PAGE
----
By Edward Nawotka, Editor-in-Chief
I’ve lamented time and time and time again about the group-think that goes into year-end best book lists. How it is that critics around the country manage to settle on a more-or-less consensus “top ten” is beyond me, especially considering the vast diversity of books published each year. It’s got to be a bummer to all those authors out there who see the same names time and time again. Where are the regional gems? Where are the quirky one-off local alt-press titles? Where’s the variety evident in the nearly one-million books published in the US each year (of which, granted, as many as 700,000 or so are self-published)?
I used to believe (and still do to some degree) that it is the result of critics not wanting to stray too far from the herd and to be viewed as having the same great taste and judgement as their colleagues at the big papers. Then I remembered: there really aren’t any regional critics any longer? And the big papers aren’t exactly scrambling to add book critics.
Sure, there are a few influential critics, here and there, but it’s not exactly a great situation out there. In Houston, where I live, the majority of our book reviews are syndicated from the Washington Post. In nearby Dallas, the paper’s book review is under so much financial pressure that they couldn’t muster the budget for a year-end books and publishing round-up (something I’d written for them for the previous four years running). Another of my former employers, Bloomberg News, axed their entire arts department, leaving Laurie Muchnick — who also happens to be the President of the National Book Critics Circle — without a gig.
So on behalf of the other 99.9% of books published this year that didn’t make the consensus top ten, tell us what were your favorite “sleeper” best books of 2013?
In no particular order here are mine:
Novel: Of the novels published this year, I enjoyed Necessary Errors by Caleb Crain (Penguin), for its portrait of expat naiveté and the beautiful sentences; Fallen Land by Patrick Flanery (Riverhead), as a parable of the failure of the American dream; The Salinger Contract by Adam Langer (Open Road), a book which manages to deftly combine a mystery with a satire of literary pretense, and — the oddest book I read all year — In the House Upon the Dirt Between the Lake and the Woods by Matt Bell (Soho), which is surreal and intense, and reminded me of early Coetzee, of the Waiting for the Barbarians-era.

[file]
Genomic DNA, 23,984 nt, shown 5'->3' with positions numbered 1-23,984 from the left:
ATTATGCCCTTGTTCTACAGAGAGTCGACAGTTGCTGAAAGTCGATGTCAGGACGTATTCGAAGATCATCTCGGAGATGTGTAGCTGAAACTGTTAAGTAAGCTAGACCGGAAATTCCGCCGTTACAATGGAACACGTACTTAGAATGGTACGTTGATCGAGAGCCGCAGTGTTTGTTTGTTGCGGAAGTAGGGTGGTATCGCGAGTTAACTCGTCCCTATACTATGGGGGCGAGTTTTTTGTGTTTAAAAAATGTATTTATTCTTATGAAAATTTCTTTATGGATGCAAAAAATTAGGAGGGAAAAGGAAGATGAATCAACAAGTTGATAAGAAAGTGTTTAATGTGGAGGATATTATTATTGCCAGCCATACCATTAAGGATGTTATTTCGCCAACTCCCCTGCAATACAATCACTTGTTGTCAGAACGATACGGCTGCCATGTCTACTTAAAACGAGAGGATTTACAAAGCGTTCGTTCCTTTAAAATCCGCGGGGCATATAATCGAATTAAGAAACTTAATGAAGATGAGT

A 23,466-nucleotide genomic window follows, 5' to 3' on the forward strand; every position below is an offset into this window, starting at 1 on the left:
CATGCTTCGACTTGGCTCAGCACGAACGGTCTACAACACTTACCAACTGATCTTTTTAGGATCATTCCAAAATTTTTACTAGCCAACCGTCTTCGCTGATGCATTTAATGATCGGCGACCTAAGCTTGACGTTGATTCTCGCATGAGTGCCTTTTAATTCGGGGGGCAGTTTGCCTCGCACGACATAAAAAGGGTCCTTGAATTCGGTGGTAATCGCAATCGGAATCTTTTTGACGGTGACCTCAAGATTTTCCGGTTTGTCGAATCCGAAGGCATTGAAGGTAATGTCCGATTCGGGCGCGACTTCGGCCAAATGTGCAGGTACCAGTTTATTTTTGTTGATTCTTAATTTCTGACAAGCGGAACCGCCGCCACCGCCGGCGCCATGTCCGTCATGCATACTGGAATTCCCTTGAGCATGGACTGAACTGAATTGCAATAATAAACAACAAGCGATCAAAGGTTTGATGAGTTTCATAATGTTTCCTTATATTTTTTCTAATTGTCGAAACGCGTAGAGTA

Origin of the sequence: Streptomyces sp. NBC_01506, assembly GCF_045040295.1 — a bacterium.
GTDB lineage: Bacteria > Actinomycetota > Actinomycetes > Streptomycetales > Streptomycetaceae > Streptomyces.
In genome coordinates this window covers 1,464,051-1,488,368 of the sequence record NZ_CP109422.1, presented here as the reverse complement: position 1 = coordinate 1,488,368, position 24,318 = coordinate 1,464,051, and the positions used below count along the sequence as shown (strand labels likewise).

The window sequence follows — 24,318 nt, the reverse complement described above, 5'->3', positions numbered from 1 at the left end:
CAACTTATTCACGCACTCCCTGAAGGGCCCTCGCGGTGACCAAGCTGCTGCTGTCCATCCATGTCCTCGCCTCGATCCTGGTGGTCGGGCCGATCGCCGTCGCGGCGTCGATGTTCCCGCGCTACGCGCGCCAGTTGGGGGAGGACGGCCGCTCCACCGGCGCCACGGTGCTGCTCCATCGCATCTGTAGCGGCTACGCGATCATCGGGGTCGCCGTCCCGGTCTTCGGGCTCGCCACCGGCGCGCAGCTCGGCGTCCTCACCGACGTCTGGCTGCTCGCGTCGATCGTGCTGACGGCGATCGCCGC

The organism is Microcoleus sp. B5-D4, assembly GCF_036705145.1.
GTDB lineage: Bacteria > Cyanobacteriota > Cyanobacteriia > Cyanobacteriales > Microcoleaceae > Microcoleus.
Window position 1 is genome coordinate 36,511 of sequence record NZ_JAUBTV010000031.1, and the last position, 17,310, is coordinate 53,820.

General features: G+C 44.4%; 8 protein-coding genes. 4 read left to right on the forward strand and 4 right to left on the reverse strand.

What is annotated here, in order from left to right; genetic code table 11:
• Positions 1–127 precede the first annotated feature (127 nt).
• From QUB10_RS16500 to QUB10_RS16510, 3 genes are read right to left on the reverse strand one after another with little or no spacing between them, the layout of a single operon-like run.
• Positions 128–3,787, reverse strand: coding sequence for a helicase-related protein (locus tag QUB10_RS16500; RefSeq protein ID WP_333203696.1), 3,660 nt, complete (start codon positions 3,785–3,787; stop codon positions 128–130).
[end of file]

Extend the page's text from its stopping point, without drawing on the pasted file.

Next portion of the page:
That said, the best novel I read all year is Stoner by John Williams (New York Review of Books) — it is so good that it eclipsed most of the the fiction I’ve read this yea. And yes, I’m that guy, one who is lauding the book after many people have moved on and it’s already been a mega hit in Europe (C’mon America, what gives?) And I finally got around to David Egger’s 2012 novel A Hologram for the King, which is a book that will delight anyone who has ever done any work in the Middle East. In that regard, as in most, it’s pitch perfect.
I know, that’s far too many men. But I hope my list of short stories makes up for it…
Short Stories: I Want to Show You More by Jamie Quatro (Grove). Yes, I too loved George Saunders’ Tenth of December — the consensus #1 book of the year. He’s like America’s conscience. If you want America’s anti-conscience, I would recommend the Quatro. Her stories take what Saunders does and pushes them into just as odd and often uglier territory (albeit not always as successfully). Don’t believe me: well, James Wood agrees. (See, I too want to be seen as having “great taste and judgement” that jibes with the name-brand critics). From overseas, I was impressed by Sara Hall’s The Beautiful Indifference.
Self-Help: Speaking of the herd instinct, you can learn a lot more about how it acts upon you subconsciously in Rolf Dobelli’s The Art of Thinking Clearly (Harper). A collection of columns originally published in German newspapers, Dobelli — a Swiss novelist and business entrepreneur — explains why so much of what goes into the decisions we make is predicated by our genetic past, resulting in decisions that are not nearly as rational or logical as we might like them to be. He’s Swiss: he knows. He just, knows.
Nonfiction: The Story of My People by Eduardo Nesi (Other Press). This is the single best book about globalization I’ve read in a long time. It takes the abstract implications of globalization and reduces it to a very personal level. Nesi is a novelist, legislator and former textile factory owner. He’s also a very passionate writer, something that comes through in this polemic title about the suicide of the traditional Italian way of life and work. You can read our interview with him here.
Children’s: With a six-year-old daughter at home, I get a chance to look at a lot of kids books. My daughter tends to favor older titles for some reason, so when she takes to a new or recent book, I take note. Of the books I brought home for her this year, her favorite is one that came a long distance — all the way from the Ukraine: Balloon Fish by Maryna & Serhiy Dyachenko, which is charming delightful features an opera-singing shark. Nuff’ said. Plus, it’s publisher has the most musical name: A-BA-BA-HA-LA-MA-HA (look for a profile of them from us in 2014). Out of the US, the hands down favorite was Exclamation Mark by Amy Krouse Rosenthal, the delightful story of a little punctuation mark who gets comfortable with standing out from the crowd.